Things to Know About the Port of Santa Cruz de Tenerife

The Port of Santa Cruz de Tenerife is a key hub for the cruise sector in Spain. Here are some interesting things to know about the port.


The Port of Santa Cruz de Tenerife is a vibrant hub which employs 31,233 people and generates income of 1481 million euros. It is a point of reference for the world cruise sector. According to the Spanish Ministry of Development, in 2018 the Port of Santa Cruz de Tenerife received one million cruise passengers. This figure makes the Port of Santa Cruz de Tenerife the second most frequented cruise port in the Canary Islands (after the Port of Las Palmas, which registers around 1.3 million visitors each year) and the fourth most important cruise port in Spain (Barcelona heads the list of Spanish cruise ports).  

Today the Port of Santa Cruz de Tenerife is the most important port in Tenerife (followed by Los Cristianos), but historically other ports have been more significant. In the past there was more commercial activity around the ports of Garachico and La Orotava than at Santa Cruz.


The rise of Santa Cruz as a port has been aided by two things. Firstly, natural disasters have hampered the emergence of competitors ports. In 1706 the port of Garachico was destroyed after a volcanic eruption. Secondly, the Port of Santa Cruz de Tenerife has developed a commercial network with a system of internal communications which has bolstered the development of business activities around the port. 

The Port of Santa Cruz de Tenerife extends over ten kilometres from the Dársena de Pesca (Fishing Dock) to the Muelle de Honduras (Dock of Honduras). The port enjoys great facilities. Indeed, it has the most modern cruise terminal in Macaronesia (a region formed by the archipelagos of the Azores, the Canary Islands, Cape Verde, Madeira, and the Islas Salvajes). The terminal, which opened in 2016, has a state of the art construction and has the capacity to receive ecological cruise ships which are powered by liquid natural gas, the cleanest fossil fuel in the world. By being able to fill up ships with liquefied gas at the Muelle Chicharrero (Chicharrero Pier), the Port of Santa Cruz de Tenerife shows its commitment to the environment and to the reduction of CO2 and greenhouse gas emissions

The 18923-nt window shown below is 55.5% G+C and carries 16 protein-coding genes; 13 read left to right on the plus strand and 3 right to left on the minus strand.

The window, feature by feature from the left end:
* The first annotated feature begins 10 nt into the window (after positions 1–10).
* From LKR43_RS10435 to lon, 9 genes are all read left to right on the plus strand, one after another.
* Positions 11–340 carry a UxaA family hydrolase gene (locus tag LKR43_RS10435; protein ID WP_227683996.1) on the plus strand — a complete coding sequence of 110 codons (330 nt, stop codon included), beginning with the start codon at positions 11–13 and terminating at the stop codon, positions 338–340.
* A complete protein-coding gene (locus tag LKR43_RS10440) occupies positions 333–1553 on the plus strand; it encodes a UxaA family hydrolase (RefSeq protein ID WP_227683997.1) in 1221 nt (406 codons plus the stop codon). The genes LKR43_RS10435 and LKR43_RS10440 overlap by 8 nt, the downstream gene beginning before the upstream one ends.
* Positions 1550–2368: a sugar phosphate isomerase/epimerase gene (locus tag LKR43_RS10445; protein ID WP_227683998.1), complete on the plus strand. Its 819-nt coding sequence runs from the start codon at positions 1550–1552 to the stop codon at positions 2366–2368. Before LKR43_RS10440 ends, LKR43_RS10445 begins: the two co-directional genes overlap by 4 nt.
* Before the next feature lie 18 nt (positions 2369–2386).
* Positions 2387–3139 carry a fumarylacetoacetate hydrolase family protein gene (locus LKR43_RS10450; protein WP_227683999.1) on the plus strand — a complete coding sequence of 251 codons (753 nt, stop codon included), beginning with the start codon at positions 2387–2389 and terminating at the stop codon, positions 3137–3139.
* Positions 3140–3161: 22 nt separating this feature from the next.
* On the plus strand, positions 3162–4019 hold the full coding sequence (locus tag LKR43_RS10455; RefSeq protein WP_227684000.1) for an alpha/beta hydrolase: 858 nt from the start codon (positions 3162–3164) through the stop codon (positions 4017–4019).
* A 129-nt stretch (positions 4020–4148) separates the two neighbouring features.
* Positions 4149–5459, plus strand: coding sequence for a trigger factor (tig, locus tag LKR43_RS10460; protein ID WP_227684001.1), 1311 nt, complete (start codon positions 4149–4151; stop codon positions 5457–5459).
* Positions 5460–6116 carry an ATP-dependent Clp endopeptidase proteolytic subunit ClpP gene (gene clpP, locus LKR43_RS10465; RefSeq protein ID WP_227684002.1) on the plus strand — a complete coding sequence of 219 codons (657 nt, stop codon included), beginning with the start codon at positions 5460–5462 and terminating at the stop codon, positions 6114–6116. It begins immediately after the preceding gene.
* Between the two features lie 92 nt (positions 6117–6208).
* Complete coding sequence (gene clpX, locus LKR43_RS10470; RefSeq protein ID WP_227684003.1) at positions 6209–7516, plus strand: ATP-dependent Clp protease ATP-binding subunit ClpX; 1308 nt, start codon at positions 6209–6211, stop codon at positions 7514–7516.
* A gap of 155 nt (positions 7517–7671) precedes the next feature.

The port of Santa Cruz has a privileged position in the world’s shipping routes. Currently, it is connected to more than 270 ports in Europe, Africa, and America. These connections involve not just cruise ships but also container ships carrying important goods for the Tenerife economy. 


Some of the largest ocean liners in the world have docked in the port of Santa Cruz, for example the Queen Mary 2 – which has a capacity for 2620 passengers and 1250 crew members – and the Queen Elizabeth 2 – which has a crew of over 1000 and almost 1800 passengers.  

The Port of Santa Cruz and the Port of Shenzhen, located in the Chinese province of Canton, are twinned thanks to a collaboration agreement signed at the World Port Strategy Forum held in Tenerife in June 2013. This agreement commits both ports to share experience and knowledge in fields such as environmental protection, port security, planning, and professional development. The agreement also underlines the two ports commitment to an enhanced commercial relationship which should be achieved through the maintenance of regular contact.